by John Kilgore
wish I could tile my kitchen, a job I have been putting off for years, as easily as the computer lets me tile the background of this hasty editor's column. Squint, and you'll see the ghost of the black bear I photographed in June at the Exit Glacier in Alaska, now transubstantiated via Adobe Photoshop and Macromedia Dreamweaver. The jury is still out on whether computers, in the largest sense, the final cosmic sense, will be a blessing or a curse. But I know already that they are an addiction.
The endorsement of the online concept for Agora, in the poll we took in May, was clear but not unequivocal. Admitting the advantages of a permanent archive, greatly increased visibility, worldwide distribution of a sort, and vastly increased space, our respondents nonetheless admitted a nostalgic pang or two for the little booklet that used to be so much fun to hold in the hand. The larger forum is perforce a more impersonal one, and a few people thought they might not be quite as unconstrained in reporting personal news; and several noted that they would now have to be a bit careful about what they submitted, as many journals will consider an appearance here as first publication.
Look over to the left margin, though, and you will see why I find the glass considerably more than half full. There is a real feast spread thereconsiderably more work than we could have presented in hard copy, more fully illustrated, in a larger font. And what work it is! Thoughtful, informed, challenging, amusing, and touching, the collection speaks very, very well of us, shows us as a Department committed (madly no doubt), to affirming the value of what we do not just as students but as enthusiastic practitioners. Don't take my word for it: quit reading this and start clicking!
. . . But for those few hopelessly linear souls who are still with me, I would suggest a cheery technocratic solution (reductive, of course) to at least part of the oft-mentioned problem of reading comfortably at the screen. From the toolbar that is (probably) displayed at the top of your screen, choose "View" and then "Full Screen." This should substantially increase the area devoted to soothing text rather than blocky displays crammed with mystifying logos. If your "Favorites" are displayed over to the left, you can also get rid of them by clicking on the appropriate logo, a manila folder with a sort of Zuni-sun-symbol thingy on it. And now if you're feeling really intrepid, you can get rid of the last toolbar at the top by choosing "ViewToolbarsAuto-Hide."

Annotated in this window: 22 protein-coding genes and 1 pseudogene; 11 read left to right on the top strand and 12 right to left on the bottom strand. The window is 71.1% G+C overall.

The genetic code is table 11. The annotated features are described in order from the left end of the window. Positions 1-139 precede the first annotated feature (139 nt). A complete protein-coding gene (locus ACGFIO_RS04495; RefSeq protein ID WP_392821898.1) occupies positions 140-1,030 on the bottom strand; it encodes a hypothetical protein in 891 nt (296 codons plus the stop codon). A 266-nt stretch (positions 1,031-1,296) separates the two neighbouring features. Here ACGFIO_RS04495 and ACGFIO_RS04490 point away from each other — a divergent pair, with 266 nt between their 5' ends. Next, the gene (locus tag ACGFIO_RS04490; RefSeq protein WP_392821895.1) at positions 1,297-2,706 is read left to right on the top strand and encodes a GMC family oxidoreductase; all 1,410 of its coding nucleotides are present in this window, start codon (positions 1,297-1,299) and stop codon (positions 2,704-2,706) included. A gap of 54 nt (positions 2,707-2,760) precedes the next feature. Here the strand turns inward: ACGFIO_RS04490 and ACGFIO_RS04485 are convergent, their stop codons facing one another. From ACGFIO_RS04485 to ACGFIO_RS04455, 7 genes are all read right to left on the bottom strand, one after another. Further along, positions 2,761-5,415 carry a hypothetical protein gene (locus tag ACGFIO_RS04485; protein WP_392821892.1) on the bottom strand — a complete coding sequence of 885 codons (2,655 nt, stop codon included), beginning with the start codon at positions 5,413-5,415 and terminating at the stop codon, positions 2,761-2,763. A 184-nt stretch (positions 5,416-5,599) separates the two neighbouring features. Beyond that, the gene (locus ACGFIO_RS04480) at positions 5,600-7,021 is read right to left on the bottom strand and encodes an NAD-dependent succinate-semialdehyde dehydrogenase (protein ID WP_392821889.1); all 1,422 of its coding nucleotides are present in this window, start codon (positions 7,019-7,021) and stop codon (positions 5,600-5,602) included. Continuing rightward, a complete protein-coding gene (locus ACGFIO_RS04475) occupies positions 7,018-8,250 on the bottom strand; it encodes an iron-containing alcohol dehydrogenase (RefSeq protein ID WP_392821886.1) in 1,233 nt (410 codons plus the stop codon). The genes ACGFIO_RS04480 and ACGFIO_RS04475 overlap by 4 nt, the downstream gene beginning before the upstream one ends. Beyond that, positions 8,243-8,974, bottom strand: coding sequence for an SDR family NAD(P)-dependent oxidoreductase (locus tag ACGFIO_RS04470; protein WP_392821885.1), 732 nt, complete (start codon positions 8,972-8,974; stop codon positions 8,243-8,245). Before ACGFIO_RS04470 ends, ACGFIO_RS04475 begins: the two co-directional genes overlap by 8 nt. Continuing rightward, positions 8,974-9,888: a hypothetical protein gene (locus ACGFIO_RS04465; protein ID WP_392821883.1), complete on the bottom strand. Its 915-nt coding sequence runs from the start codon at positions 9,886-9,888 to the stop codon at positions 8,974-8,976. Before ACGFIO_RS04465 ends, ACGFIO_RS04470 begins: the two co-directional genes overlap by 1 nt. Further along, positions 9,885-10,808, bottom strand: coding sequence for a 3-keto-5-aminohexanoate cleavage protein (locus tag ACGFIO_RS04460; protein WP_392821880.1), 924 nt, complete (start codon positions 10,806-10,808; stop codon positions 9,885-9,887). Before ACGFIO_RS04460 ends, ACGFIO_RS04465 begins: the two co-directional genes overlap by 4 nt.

If you now find yourself terrified, put the cursor up at the top of the screen: the toolbar will come back, and you can undo everything we just did by following the reverse sequence. If not, I'm out of town indefinitely. Call Ray Watkins.
Kit Stokes, who retired from the English Department in 1992, once told me, "Nature has tried intelligence. It doesn't work very well. Size worked much better for the dinosaurs: they lasted seventy million years." Then and now, the remark strikes me not just as funny but as marvelously apt, pinning down the peculiar dilemmas we face as a species, as historical beings, as inheritors of the Industrial Revolution, as inhabitants of a crowded and unquiet planet. Intelligence may have been a very bad idea; but by golly we are stuck with it, and now what can we do but use it? Hanging in the trees all day is no longer an option; you have to ride the tiger of culture, of history, of progress, wherever it may be taking you.
So on we go, willing or not, and we might as well enjoy the ride. The evidence increases every day that the thing we have long considered definitively humanour grossly excessive brainpowerwill prove our undoing at last, through some kind of techological Armageddon. Every increase in power over Nature brings with it commensurate risks, and finally apocalypse looks like an actuarial certainty. I like to think that the end will come, not when some hate-filled punk detonates the Doomsday machine he has cooked up in his garage, but more or less innocently, when a strain of bio-engineered corn (say) turns predatory and strangles us all in our sleep. But come it will.
In the meantime, I am enjoying the Faustian fruits of progress, culture, civilization: health, prosperity, a great job, and at least two decades of life that Nature by itself would never have granted me. The bothersome bifocals through which I stare as I try to figure out this computer. Maybe it all really is a mistake. But if so it was made a long time ago, and the Luddites have never had an answer. Even at the worst, with the end clearly in sight, you discover what became clear to the band on the sloping deck of the Titanic: the cheeriest course is to keep on playing while you can.
Anyway our own ship is still a long way from sinking, our own tune far from over. Whatever it is we are doing, exactly, in the universitythis bastion of culture and reflection, this shrine to a vast evolutionary blunder it adds significantly both to our practical welfare in the short term, and to the verve and pleasure and meaning of the lives we live while we wait for the asteroid. I didn't plan it this way, but as it happens I am finally getting this issue together on September 11. Like everyone, I have wondered just what to do to observe the day. What do you do, what can you do, in the face of all those deaths, all that hatred, all that love, all that courage, all that suffering?
One answer is: you can just carry on.
Welcome back, everyone, and enjoy the issue. Thanks as always to Stuart Balcomb, my mentor and friend, for technical help, to Christy Kilgore-Hadley for ditto, and to all the contributors.
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